Q&A: Author’s questionnaire–What it is and what you need to know

Q: “What is an “author’s questionnaire’?”

A: Mary Ellen Lepionka, author of Writing and Developing Your College Textbook: A Comprehensive Guide:

“An Author’s Questionnaire usually comes from the marketing department to develop leads for reviewers of, contributors to, and especially adopters of your text. I suggest filling it in as completely as possible to make your contacts, colleagues, affiliations, and achievements known to the people who will attempt to market and sell your title. Also include any press–news articles about you (and keep sending them). List your upcoming opportunities to promote your book, such as guest lectures, keynote addresses, interviews in the broadcast media, academic conventions, teleseminars or webinars, etc.

Q&A: How to get through the first textbook chapter

Q: “Can you share some advice for getting through the first chapter?”

A: Karen Timberlake, author of Basic Chemistry, winner of a 2006 Texty Award:

“Skip the preface and get some words down. Once you have something written, you can go back and analyze and edit it.”

A: Ann McHoes, co-author of Understanding Operating Systems, winner of a 2006 McGuffey Award:

“Don’t start with chapter one. Start with the chapter you feel the most comfortable with. If possible, delay writing chapter one until you’re almost done with the project so you know exactly what you’re introducing in chapter one.”

Q&A: Maximize your chances of being published: Know the journal’s style expectations

Q: “How do I find out what a journal’s style expectations are?”

A: Kären Hess, the author or co-author of more than 30 trade books and college-level textbooks on a variety of topics including financial planning, dental marketing, art, literature, engineering, hospice care, reading, management and report writing:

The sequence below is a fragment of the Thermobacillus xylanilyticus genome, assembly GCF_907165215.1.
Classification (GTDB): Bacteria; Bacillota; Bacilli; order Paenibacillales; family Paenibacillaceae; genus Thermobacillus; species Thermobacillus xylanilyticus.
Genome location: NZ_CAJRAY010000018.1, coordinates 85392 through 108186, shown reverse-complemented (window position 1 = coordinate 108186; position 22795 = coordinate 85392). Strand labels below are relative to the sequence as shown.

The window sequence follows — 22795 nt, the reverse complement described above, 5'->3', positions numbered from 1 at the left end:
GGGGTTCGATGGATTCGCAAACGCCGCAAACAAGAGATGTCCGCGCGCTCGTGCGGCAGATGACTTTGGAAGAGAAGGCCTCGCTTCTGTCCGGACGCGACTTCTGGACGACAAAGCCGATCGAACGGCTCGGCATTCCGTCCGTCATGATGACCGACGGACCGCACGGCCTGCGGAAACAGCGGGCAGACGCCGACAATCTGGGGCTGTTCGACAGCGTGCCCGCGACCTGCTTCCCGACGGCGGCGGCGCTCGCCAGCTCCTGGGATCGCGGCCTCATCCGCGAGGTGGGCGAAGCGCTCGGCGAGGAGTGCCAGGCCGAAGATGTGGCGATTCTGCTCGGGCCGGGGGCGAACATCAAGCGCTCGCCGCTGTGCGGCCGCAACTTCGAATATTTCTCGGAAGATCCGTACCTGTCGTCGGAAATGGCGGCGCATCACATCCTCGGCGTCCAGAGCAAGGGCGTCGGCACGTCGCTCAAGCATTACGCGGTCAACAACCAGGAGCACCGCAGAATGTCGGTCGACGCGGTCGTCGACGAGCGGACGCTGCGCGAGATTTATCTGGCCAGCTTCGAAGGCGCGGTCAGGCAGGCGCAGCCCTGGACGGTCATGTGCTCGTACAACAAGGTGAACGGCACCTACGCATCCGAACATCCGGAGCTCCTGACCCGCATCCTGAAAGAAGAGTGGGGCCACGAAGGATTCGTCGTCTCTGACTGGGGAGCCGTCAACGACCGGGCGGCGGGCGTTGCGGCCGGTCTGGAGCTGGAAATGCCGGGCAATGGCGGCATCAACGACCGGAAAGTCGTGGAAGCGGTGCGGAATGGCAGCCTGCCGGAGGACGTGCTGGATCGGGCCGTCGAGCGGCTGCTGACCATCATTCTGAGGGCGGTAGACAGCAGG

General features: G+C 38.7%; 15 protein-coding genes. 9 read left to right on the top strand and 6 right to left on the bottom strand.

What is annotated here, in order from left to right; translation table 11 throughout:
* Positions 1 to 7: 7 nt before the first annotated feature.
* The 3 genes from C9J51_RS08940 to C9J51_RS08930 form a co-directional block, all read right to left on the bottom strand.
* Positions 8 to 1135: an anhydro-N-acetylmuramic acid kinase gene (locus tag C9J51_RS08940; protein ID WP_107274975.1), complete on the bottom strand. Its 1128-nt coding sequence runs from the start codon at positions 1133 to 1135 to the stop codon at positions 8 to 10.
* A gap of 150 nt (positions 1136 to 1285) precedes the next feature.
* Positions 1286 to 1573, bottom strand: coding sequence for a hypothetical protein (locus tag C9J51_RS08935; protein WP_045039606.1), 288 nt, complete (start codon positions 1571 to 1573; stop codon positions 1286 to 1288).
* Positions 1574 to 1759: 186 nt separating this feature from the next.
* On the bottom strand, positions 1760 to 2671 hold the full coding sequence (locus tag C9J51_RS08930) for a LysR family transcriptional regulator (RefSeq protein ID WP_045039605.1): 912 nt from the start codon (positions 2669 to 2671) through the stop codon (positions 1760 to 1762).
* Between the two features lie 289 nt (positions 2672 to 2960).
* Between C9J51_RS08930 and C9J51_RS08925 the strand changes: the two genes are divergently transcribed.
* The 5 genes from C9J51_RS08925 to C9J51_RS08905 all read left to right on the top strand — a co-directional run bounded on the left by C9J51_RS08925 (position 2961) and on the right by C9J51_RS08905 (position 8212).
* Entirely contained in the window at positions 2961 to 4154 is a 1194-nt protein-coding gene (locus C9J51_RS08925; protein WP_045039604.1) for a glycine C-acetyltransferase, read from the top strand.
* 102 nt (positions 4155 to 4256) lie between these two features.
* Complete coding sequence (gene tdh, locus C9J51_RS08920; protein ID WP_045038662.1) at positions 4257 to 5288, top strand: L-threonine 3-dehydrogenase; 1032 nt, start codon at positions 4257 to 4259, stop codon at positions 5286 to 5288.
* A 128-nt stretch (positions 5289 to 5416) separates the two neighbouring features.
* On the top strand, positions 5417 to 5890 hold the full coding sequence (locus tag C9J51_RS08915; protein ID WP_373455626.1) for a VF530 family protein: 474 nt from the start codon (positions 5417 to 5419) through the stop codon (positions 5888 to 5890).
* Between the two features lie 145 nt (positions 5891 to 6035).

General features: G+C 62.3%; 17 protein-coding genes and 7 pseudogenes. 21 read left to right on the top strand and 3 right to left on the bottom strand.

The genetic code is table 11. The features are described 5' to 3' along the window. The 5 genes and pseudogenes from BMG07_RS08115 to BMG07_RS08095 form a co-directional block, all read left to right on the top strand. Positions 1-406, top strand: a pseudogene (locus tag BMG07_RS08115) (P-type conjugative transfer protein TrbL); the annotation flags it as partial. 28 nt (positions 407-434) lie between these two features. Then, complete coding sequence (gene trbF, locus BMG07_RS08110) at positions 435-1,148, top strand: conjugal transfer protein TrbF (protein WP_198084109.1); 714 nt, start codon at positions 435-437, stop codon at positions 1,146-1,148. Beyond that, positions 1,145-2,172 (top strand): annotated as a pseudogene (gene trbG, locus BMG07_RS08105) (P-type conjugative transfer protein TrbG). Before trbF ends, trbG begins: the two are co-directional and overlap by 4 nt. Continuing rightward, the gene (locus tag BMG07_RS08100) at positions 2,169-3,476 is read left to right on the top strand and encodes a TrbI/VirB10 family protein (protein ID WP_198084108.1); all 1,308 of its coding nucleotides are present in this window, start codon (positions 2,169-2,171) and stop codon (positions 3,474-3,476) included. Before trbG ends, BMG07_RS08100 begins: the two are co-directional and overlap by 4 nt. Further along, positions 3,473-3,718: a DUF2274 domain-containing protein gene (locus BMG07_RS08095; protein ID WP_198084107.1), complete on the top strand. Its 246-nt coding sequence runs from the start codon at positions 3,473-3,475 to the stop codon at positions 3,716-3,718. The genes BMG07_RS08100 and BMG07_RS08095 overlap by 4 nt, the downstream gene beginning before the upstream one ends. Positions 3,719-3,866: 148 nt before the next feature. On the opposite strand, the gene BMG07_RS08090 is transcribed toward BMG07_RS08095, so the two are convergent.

“Most journals publish their manuscript requirements (usually at the end of the journal). Also, read several articles from the journal(s) of interest to see what gets published.”

Q&A: Make journal revisions efficiently to get published faster

Q: “I probably will have to submit my article to several journals before it is accepted. Each of the ones I am likely to send it to has a different style for footnotes and references. How do I make revisions efficiently and not spend undue hours with trivia?”

A: Richard Hull, Emeritus Professor of Philosophy:

“There are excellent reference management software programs available. You type your references in once; subsequent revisions are often possible by simply giving the periodical’s name, or by providing a simple template that will, for example, cause first and middle names to be replaced by initials (followed or not followed by periods), journal volume numbers to be preceded or not preceded by “vol.”, the year of the publication to be placed just after the author’s name or after the volume number (surrounded or nor surrounded by parentheses), and so forth. End Note and Reference Manager are two common ones, and they are sometimes freely provided to faculty by their educational institution’s Instructional Technology centers.”

Q&A: Definition of ‘camera-ready copy’ & how it could affect your contract negotiations

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Q&A: Hardcover vs. Paperback-Which option is better?

Q: “My publisher has asked if the 5th edition of my book should be published in hard or softcover? The first four editions were all hardcover. Do you know of any reasons to favor one over the other?”

A: Don Collins, the author or co-author of seven school mathematics textbooks, and former Managing Editor of Mathematics at Merrill Publishing:

“The answer to this lies in the royalty agreement. If the agreement is so much for each text sold, then by all means go the paperback route. However, most publishers base their royalty agreements on dollar volume. In this case certainly since paperbacks are cheaper and do not last as long, then more of them will be sold. So one has to consider which is greater: Cheaper price X more volume or Higher price X less volume. The author sort of has to roll the dice. In most case there isn’t a great deal of difference. I don’t think you can go too far wrong either way, but if it were me I would go the paperback route.”